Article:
07 September, 2007

Back to the future

I'm in the Ulster Room of the Burlington Hotel at the Environment Ireland® 2007 Conference. 'Towards 2020: The Environment in Ireland's Future'. Let’s not mention the lack of bicycle parking… Dave Fadden, a civil servant at the Department of Transport is speaking at the 'Towards a Sustainable Transport Future Workshop'. He tells a story. His brother-in-law has a garage. Last week a fellah came back with a 4.5 litre Range rover to the workshop; too embarrassed to drive it any more. Well that's some progress, but for the most part, plus ca change, plus c'est la meme chose. The Transport 21 white paper didn't mention cycling & walking in detail. He said the trend is not sustainable and that political leadership is required. Traffic congestion is going to get worse. Some kind of a champion at a political level is required, with the Green Party in government there’s quite a momentum. It's early days, but he's confident Noel Dempsey will rise to the challenge. .. He said it galls him that cycling is at 2% in Dublin, but in Copenhagen it's 33%.

Henk van der Kamp, head of the school of spatial planning at DIT made a pertinent comment about by-passes: why don't they institute traffic calming and car-free areas at the same time as building by-passes? As he pointed out, if you don't integrate transport and land-use you can forget about it. He lists the studies over the last forty years - Myles Wright 1967; Dublin Transportation Study 1971; Eastern Region Development Guidelines 1988; Dublin Transportation Initiative 1994; Strategic Planning Guidelines 1997; Platform for Change 2001;Regional Planning Guidelines 2004; Transport 21 -2005. Some looked at transport, some at land-use but never the two together. I sat on a DTI panel back in the early 90’s and I do remember Peter Ryan from Consultants Steer Davies Gleeve talking about this, but it just didn’t happen. One thing is certain, there has to be a meeting of minds between the Department of Transport and the Department of the Environment to put us on a sustainable course.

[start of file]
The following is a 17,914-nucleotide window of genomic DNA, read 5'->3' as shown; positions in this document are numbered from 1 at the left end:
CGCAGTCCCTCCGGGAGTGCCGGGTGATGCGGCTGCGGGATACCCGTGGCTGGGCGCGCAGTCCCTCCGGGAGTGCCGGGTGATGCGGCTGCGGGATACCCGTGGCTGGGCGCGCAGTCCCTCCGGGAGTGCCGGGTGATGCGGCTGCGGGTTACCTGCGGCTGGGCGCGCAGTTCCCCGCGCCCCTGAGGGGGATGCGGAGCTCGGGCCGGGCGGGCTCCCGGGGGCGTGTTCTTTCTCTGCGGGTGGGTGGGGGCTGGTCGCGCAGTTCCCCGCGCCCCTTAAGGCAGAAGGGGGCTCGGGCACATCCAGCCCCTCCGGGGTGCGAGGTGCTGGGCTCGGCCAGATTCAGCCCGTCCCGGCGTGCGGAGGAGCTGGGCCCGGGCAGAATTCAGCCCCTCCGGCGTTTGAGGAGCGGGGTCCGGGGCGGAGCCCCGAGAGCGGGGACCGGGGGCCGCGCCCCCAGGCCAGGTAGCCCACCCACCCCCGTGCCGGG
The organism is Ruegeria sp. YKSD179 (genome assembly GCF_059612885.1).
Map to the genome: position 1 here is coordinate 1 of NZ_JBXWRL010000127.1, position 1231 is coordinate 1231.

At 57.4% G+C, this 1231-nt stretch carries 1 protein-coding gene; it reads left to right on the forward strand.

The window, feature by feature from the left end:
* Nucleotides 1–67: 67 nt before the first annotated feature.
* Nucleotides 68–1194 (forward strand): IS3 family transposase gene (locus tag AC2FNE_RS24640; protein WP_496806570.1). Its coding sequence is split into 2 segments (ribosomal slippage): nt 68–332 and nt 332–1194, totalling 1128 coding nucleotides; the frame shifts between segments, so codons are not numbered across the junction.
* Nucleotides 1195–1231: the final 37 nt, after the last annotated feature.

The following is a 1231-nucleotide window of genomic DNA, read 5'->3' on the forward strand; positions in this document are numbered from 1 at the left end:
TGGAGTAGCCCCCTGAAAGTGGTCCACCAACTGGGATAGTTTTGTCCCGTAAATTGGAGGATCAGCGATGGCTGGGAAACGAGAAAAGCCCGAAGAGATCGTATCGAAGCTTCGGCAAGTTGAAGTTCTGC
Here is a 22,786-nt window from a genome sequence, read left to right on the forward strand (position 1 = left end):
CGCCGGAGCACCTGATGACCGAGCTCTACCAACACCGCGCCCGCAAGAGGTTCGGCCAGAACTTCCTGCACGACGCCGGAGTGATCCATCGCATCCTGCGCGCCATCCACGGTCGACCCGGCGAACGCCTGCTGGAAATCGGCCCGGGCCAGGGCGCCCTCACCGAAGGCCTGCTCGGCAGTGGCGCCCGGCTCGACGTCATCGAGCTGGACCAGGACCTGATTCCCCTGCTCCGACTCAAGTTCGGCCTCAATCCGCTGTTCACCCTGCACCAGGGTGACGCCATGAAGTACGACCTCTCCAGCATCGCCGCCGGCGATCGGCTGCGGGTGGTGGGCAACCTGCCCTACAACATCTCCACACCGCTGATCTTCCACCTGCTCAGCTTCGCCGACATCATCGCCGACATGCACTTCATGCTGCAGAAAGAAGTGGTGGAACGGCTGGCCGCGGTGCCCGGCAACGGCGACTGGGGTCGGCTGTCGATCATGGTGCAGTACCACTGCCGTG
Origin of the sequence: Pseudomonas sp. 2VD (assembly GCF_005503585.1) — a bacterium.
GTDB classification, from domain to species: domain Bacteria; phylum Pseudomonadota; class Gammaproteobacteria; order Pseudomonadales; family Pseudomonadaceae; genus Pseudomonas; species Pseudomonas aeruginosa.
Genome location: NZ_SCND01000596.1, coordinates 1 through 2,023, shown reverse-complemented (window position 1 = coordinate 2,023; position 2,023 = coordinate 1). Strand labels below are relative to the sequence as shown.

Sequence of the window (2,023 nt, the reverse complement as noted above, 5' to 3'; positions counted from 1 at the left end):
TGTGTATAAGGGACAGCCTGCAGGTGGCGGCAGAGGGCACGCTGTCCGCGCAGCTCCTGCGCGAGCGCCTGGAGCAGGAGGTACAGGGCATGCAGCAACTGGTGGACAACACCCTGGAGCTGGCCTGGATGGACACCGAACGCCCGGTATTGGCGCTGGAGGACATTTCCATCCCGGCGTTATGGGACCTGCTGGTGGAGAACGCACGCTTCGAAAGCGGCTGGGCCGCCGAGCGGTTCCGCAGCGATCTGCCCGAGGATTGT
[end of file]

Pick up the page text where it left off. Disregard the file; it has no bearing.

Henk emphasised that spatial planning policies need to be in place prior to the provision of infrastructure. Land use and transport planning policies have to be integrated. Henk ended on a poignant note. Its twenty years since An Foras Fórbatha was abolished. Maybe it’s time for a new environmental research agency to guide us through the twenty-first century.

2 comments:

Daniel Ryan said...

I've just seen Jan Gehl speak in Sydney this week. He made the pertinent point that every city has a Department for Transport but few have a Department for Pedestrians and the Public Realm. No pedestrian should have to ask permission to cross the street; traffic lights should change a few seconds earlier for cyclists to let them get away first; parking spaces must take into account cyclists passing by; there is so much to do.

Tomaltach said...

I would agree that Transport and land use should go together. But sticking to bikes for the moment. In Ireland the cyclist and the pedestrian are no more than an after thought - for planners, architects, and builders alike. I welcome the significant expansion lanes for cyclists over the past few years in Dublin - but there still aren't enough, and crucially, the quality isn't there. No matter it seems to bump up and down off kerbs, manholes or if your lane simply dissappears into a verge of grass. Also lanes appear on roads where the remaining portion for motorists is about half a car. The result is obvious. For buildings - I cycle to cinema, and work and shops. At work we have lobbied (and recieved top class facilities) but elsehwere it's poor to nil. If you arrive at the main entrance to the Dundrum Town Centre for example, you see bike clamped to railings, and stairs - wrong I know, but why? Where was the adequate provision for cyclists. How many bikes can you park outside the Rathfarnham Motor tax office - answer, none. Or best of all, Joe Daly got planning for and built a huge new Bike Shop in Dundrum. He has provision for a car park - but not a single bike stand!

I wrote the following in the Irish indo last year :

"Biking to work is better for the environment, better for your health, and in Dublin at least, probably faster. What we need now is for the government to recognise this and launch a major plan to bring back the bike. We need a huge investment in obstacle free cycle-lanes; we need special traffic lights for cyclists, like they have in Holland; we need tax incentives or regulations to encourage or force building owners to provide facilities - racks outside, showers and changing rooms inside. It is possible to imagine electric mopeds for those who detest hills - the battery could be charged in a special rack during office hours. If the onset of the slightest drizzle makes you shudder, why not think of covered bikes, another breakthrough emerging in Holland. "